“Mommy! Bayleigh’s here!” My daughter, Hannah, squealed with delight.
“Great,” I muttered under my breath.
I had hoped for a quiet morning at the park playground, not a morning of small talk with the yoga moms.
“Hey, Tina, good to see you,” Bayleigh’s mother, Steffie, flipped her hand in the air, dismissively and halfheartedly waving at me. Steffie was tall, skinny, and blonde. One hand was always glued to one of those mega chai venti pumpkin latte things, and the other hand gripped a new, designer purse each week. Steffie always fished for compliments by complaining about how terrible she looked, knowing full well she spent two hours making her tousled locks curl into thick spirals before clipping her hair into a messy bun. The other two women who frequented this playground were both named Ashley. One was blonde, and the other was brunette.
Hannah ran to the swings to play with Bayleigh. Bayleigh was a nice kid. She hadn’t learned how to be a fake bitch like her mother yet.
“Tina, love your brown coat!” Steffie smiled at me.
“Oh, thanks, love your coat too,” I smiled extra big back at Steffie.
I sat down as far away from Steffie and the other model mommies as I could without being too rude. I had grown up with them, in this tony, New York neighborhood, and still lived in this area near them, but our childhoods had been so, very different. I had passed by them at upscale restaurants and country clubs occasionally growing up, but had never been one of them, never really fitting into their pedigree. Although my parents were wealthy, they were not billionaires anymore.
“It must be a comfy coat since you wear it every day,” Steffie said, her sneery, fake smile spread from ear to ear.
“Very,” I fake smiled back. That bitch had a closet for just coats, inside her closet for designer jeans, which was adjacent to two other closets, one for purses, and one for high-heeled shoes. There were whispers amongst the Ashleys that Steffie didn’t own flat shoes. “I’ve never seen you wear the same coat twice.” I smiled really sweetly at Steffie.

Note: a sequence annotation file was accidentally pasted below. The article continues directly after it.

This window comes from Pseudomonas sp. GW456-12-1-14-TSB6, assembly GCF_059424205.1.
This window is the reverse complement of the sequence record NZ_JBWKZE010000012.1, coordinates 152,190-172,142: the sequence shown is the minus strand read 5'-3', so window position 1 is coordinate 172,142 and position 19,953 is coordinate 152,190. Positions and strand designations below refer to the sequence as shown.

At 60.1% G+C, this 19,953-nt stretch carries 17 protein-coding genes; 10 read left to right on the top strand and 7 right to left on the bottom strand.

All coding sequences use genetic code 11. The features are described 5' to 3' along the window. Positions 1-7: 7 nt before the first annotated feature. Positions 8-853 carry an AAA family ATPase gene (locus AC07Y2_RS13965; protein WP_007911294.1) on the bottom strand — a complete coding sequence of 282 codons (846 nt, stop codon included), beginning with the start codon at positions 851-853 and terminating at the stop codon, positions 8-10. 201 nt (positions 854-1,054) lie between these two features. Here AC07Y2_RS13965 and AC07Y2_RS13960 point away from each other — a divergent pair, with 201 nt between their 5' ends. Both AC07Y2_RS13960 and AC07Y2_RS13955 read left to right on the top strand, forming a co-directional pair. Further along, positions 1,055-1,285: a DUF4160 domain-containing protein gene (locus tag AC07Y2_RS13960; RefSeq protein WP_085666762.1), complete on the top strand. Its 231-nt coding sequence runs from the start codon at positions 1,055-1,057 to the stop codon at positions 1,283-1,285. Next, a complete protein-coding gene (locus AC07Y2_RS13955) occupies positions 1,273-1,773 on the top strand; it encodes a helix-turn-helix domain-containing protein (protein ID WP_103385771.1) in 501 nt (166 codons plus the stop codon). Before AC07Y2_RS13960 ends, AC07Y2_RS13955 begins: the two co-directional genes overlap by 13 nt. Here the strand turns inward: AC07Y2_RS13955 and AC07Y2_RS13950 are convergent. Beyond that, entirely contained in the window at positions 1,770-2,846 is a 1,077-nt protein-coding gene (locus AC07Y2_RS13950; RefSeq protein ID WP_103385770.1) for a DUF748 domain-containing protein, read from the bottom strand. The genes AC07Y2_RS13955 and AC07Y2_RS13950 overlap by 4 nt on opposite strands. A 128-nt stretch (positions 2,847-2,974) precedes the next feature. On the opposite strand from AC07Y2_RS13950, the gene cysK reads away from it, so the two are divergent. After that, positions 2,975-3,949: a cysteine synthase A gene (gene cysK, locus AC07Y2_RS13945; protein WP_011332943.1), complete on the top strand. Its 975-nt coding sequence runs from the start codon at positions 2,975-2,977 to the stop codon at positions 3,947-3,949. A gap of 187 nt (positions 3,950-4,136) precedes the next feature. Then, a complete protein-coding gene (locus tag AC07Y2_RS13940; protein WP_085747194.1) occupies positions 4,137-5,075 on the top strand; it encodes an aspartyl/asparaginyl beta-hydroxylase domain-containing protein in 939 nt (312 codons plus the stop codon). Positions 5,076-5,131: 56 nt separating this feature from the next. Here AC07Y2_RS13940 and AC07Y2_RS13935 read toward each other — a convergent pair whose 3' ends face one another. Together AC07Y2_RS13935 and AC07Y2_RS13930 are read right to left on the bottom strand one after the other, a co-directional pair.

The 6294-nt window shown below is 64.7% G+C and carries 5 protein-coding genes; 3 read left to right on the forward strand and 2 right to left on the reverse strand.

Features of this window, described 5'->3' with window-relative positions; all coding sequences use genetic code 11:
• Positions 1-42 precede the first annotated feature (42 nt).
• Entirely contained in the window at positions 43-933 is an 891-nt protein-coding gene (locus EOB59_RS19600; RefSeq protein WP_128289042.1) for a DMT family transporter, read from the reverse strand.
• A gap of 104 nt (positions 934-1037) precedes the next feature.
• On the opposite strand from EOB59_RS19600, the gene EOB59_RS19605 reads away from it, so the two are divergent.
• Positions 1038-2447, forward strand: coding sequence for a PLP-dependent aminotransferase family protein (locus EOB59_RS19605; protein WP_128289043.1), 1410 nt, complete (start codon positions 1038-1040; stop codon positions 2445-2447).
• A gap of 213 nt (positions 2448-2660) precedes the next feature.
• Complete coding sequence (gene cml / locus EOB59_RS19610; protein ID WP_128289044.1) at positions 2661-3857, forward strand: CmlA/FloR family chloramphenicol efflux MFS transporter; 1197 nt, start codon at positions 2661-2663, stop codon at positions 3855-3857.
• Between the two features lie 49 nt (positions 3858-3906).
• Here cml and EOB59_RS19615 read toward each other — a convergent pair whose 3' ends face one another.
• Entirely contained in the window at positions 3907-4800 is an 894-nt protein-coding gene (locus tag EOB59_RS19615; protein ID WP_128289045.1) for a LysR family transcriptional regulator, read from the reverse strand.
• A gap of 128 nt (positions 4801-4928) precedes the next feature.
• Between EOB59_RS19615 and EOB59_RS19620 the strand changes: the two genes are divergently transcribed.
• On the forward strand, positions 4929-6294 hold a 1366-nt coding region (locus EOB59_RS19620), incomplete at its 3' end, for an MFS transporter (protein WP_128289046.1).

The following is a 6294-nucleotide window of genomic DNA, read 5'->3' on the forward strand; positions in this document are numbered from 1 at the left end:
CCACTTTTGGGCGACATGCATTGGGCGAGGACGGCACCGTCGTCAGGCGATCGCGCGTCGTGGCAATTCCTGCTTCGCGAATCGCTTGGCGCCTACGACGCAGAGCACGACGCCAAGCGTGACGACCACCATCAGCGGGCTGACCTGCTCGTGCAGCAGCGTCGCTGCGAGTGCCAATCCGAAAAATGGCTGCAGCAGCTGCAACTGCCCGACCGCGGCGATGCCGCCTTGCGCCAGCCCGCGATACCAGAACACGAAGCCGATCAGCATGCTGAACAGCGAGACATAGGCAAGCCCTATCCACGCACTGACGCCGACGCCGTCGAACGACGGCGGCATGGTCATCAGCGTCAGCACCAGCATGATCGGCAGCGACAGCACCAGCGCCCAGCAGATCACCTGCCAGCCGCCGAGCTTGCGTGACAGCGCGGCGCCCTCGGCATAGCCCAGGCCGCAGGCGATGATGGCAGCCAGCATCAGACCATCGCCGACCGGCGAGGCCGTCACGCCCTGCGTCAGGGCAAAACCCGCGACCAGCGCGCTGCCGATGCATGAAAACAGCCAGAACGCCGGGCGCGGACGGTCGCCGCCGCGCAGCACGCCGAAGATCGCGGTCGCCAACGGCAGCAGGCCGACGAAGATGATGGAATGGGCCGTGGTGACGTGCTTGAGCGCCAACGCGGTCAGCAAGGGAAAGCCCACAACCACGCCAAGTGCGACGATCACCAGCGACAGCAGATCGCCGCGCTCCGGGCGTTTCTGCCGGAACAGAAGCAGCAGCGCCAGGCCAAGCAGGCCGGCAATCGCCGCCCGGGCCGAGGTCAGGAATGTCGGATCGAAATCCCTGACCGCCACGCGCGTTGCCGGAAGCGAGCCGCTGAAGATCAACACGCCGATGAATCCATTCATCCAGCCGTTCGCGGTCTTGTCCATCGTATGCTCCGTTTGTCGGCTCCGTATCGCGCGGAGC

Steffie flipped away stray curls that were left down to look like she hadn’t planned for them to look so gorgeously messy. She smiled as she looked down at her god-awful designer jacket print. I guessed a rap star or basketball player designed it, because it looked like puffy, gold baby shit smeared on black silk.
“It’s an original Yak Puke print,” she winked at me.
I coughed on my spit.
“I love YaCute!” Ashley Blonde’s eyes got bigger than even Disney dared draw.
“Oh, YaCute!” I giggle snorted. “I thought you said Yak Puke!” I continued laughing, but they did not.
“Anyway,” Steffie curtly raised her voice to a high pitch, “Bayleigh’s acceptance letter to Yale Tots and Harvard Bound Babies came this morning,” Steffie gloated.
“I haven’t received Fawn’s yet!” Ashley Brunette squeaked nervously.
“Calm down, sweetie,” Steffie cooed. “Hopefully Fawn’s acceptance letter will come today, and if not, you can send her to that preschool Tina enrolled Hannah in downtown,” Steffie cleared her throat, “in the city,” Steffie didn’t bother hiding her grimace, “near the subway.”
Ashley Brunette turned her head slowly to look at me. Her lips looked like she vomited a little at the thought of sending her child to a school downtown, where the commoners dwelled.
“It’s not that I think I’m too good for that school, Tina.” Ashley Brunette’s pleasant expression did nothing to conceal the condescension in her voice. “It’s just that one of my nannies lives there, and I had to fire her because her clothes smelled like pee. I think it was because she took the subway. Of course, I don’t have firsthand knowledge of such places, but I’ve read that the subways smell like those plastic, portable toilets,” she quickly added, “though I have no firsthand knowledge of such toilets either.”